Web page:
A dark-skinned passenger stares at me while I hand him his tray, at first I think it is just awkward but then he starts staring non-stop to this delicious and full bottle of whisky decorating the top of my cart. He does not speak English nor can not read and he shows himself very shy , as if it was a sin to ask for booze on-board. His tired facial features make me believe that he is probably one of the thousands laborers involved into the "Modern Age Slavery Scheme" performed in the Middle East, I can imagine his reality , working every day for the past three-years, supporting temperatures of over fifty degrees Celsius and earning enough to survive and send the rest to his family back home. So there I fill his glass with the best booze an Economy Class ticket can buy.

Meals distributed and my empty cart reminds me that I have not eaten in hours ,so I improvise a seat on the galley and eat an apple while a tempting tray of Chicken Tikka winks at me , "Must remain fit" I tell to myself as I finish my apple , drink a glass of water and finish my fest with a tasteless cereal bar.

Captain has announced Final Descent into our destination and I tell my passengers to fasten their seat belts (and why not, their own belts) as I run through the cabin looking important and glimpsing some green land out of the windows.

As the plane just floats, guided by the air running under the wing and engines practically dead, I think about how little things are always taken for granted, so something insignificant as a bed becomes a priority at this time of the day, even though I am sure that my traveling spirit would tell me to arrive into the hotel , change into my 'civilian' outfit and go sightseeing. In the end ,not every person in the world has the chance of seeing three continents on the same week.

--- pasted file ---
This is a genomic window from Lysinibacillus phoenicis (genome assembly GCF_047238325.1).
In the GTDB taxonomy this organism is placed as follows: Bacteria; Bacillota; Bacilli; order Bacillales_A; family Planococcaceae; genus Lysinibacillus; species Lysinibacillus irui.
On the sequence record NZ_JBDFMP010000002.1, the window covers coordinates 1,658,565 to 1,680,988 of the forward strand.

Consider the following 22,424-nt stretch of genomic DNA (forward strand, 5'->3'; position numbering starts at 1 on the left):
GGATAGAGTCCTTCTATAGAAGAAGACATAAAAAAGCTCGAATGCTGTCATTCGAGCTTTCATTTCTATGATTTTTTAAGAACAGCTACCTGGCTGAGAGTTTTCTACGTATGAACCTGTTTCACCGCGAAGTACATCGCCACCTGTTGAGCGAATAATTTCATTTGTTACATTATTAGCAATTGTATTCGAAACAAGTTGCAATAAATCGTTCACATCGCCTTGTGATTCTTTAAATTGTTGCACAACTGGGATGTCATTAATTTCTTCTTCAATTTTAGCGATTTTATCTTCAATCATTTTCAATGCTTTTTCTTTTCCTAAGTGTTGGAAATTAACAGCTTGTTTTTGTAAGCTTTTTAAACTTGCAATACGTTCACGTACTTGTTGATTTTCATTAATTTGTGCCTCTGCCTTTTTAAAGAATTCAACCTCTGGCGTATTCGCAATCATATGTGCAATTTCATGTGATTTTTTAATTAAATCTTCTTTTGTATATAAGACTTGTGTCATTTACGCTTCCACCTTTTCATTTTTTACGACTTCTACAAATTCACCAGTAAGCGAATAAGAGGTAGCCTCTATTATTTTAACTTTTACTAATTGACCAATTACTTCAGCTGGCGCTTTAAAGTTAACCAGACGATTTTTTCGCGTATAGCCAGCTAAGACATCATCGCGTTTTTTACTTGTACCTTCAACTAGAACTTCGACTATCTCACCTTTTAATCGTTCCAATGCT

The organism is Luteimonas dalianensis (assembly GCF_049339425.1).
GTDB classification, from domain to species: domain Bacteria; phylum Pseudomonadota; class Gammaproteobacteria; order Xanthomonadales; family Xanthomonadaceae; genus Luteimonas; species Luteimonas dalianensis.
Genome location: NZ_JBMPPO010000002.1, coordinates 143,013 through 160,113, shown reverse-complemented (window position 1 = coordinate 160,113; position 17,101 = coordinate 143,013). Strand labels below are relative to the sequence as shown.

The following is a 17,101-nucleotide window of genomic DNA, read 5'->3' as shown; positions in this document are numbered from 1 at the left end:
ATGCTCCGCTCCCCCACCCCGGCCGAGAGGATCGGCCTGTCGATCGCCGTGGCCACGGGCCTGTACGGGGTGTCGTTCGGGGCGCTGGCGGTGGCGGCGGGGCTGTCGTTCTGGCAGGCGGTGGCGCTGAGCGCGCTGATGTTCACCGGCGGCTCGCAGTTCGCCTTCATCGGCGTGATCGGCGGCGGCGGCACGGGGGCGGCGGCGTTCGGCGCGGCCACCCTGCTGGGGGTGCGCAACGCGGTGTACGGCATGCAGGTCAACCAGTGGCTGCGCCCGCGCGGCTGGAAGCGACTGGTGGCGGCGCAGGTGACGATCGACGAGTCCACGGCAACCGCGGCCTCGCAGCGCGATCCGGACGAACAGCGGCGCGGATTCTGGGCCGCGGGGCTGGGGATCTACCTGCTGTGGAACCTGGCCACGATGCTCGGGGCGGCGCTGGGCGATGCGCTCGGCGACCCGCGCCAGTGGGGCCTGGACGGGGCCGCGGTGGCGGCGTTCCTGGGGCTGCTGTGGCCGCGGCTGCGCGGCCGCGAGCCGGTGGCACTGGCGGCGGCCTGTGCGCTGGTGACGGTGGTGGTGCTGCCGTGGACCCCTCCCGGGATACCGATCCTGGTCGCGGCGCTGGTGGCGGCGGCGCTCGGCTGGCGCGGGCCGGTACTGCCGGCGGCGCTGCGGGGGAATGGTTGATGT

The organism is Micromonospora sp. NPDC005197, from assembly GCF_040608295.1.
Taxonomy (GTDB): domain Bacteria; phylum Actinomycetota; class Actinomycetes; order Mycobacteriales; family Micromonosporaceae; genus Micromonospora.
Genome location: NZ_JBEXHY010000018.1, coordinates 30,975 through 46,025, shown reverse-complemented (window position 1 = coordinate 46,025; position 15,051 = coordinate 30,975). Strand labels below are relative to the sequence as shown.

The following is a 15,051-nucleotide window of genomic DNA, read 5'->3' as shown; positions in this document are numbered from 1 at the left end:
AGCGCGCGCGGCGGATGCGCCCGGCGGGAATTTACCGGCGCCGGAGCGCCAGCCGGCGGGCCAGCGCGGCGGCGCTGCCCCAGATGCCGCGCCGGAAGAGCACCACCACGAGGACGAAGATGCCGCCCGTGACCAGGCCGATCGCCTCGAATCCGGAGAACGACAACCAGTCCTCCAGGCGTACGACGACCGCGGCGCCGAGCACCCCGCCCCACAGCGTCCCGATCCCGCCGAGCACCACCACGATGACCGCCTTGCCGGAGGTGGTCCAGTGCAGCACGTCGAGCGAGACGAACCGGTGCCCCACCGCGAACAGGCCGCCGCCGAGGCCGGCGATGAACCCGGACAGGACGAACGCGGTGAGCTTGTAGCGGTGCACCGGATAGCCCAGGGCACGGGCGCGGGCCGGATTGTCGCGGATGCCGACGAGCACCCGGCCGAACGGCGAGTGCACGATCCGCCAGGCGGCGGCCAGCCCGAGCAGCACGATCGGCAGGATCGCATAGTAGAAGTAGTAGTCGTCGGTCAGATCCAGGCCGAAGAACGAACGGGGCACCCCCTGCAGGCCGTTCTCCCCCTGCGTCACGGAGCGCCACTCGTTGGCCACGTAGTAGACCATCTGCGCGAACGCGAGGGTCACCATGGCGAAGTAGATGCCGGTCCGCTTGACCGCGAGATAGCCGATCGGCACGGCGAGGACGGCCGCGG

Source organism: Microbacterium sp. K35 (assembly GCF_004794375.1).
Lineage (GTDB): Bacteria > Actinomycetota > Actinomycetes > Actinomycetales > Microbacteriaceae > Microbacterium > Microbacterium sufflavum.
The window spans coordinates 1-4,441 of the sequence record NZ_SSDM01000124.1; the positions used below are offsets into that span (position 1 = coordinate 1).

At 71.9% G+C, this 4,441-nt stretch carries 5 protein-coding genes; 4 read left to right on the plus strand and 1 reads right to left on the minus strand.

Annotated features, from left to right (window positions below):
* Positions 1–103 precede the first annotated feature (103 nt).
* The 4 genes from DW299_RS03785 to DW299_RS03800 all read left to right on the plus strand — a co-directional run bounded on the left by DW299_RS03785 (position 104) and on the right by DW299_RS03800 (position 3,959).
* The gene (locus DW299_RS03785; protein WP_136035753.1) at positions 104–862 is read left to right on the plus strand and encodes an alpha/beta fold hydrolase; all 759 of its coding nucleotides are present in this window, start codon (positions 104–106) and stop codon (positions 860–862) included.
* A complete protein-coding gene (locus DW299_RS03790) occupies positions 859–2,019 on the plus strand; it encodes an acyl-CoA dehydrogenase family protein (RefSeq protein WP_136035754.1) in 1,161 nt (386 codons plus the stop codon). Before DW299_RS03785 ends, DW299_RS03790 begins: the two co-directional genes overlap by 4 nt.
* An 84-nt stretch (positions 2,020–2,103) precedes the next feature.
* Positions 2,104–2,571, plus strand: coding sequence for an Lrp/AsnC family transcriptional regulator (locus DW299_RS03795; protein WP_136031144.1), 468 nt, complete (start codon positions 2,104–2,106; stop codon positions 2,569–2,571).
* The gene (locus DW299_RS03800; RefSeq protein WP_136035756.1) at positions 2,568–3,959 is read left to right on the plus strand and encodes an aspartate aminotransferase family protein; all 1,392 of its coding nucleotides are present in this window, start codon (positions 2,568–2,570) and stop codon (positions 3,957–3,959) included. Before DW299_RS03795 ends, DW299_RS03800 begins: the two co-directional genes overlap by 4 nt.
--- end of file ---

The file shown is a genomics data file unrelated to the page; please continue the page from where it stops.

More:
Green fields get closer and closer and suddenly I see my hand-guided pencil landing into my wooden desk. My laptop is showing some pictures of my sons as screensaver and my "Best Dad Ever" mug is now full of cold and tasteless coffee. I have a long and heavy day ahead as two major projects have landed and piled up on my desk and I need to finish them so I can have a "well done" slap on my back from my boss and leave this small cubicle.

I take a deep breath and start working, in the end, I have never been on a plane and I despise traveling.


On the other hand, I'm working at the Guinness Storehouse in Dublin, I'm having great fun in there and have tons of stories to share, specially because our customers are tourist and everyone comes from a different background, country, culture and have many stories to share. I'm gathering some stories to share with my readers again.
It will also be St. Patrick's Day in Ireland this week (or Beer and Drunk Day as I call it) and of course, I'll be working!. That will definitely pull some interesting things to talk about on my next post.

Airlines are coming to recruit to the Emerald Isle too so might be time to try to get some wings again...we'll see.

Eventful days we've had around the world recently with the whole Arab World rebelling to their leaders and earthquakes in New Zealand and Japan. To all my readers living there, my heart and prayers are with you, I felt very close to these events, specially the one in Japan where I have family living (they are all safe luckily).

Anyway, that's it for this week. Have a good one!